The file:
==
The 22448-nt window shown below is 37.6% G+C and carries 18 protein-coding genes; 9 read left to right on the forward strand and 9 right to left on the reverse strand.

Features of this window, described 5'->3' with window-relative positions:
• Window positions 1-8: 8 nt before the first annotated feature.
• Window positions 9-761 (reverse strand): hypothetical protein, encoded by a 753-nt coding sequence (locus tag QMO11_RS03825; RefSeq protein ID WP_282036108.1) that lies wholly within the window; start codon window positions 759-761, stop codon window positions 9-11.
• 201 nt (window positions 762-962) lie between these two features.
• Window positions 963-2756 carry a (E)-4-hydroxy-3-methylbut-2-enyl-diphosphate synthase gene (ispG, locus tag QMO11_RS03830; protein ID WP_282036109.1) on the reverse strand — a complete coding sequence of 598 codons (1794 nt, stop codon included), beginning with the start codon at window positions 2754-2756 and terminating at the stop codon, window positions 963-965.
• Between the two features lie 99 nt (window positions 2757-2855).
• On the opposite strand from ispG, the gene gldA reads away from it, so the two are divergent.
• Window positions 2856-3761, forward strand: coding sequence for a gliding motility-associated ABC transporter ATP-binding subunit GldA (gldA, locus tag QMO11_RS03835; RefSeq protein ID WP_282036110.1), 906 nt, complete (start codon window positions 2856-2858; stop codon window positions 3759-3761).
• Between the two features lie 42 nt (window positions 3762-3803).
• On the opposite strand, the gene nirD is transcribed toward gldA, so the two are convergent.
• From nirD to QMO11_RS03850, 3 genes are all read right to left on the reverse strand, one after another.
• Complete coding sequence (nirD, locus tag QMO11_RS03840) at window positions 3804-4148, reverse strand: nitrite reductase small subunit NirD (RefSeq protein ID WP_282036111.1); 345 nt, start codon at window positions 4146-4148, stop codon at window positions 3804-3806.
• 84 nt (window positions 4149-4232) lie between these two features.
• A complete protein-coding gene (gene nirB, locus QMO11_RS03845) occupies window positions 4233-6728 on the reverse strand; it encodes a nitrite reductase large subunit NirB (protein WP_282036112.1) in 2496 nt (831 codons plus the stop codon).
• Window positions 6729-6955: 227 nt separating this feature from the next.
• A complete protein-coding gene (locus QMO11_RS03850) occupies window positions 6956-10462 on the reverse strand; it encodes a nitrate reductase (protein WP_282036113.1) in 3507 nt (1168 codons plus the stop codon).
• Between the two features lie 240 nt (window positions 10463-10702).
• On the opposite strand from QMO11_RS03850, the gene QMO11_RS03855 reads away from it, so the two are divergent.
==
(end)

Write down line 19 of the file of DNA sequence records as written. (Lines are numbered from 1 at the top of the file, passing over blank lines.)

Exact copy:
• On the opposite strand from QMO11_RS03850, the gene QMO11_RS03855 reads away from it, so the two are divergent.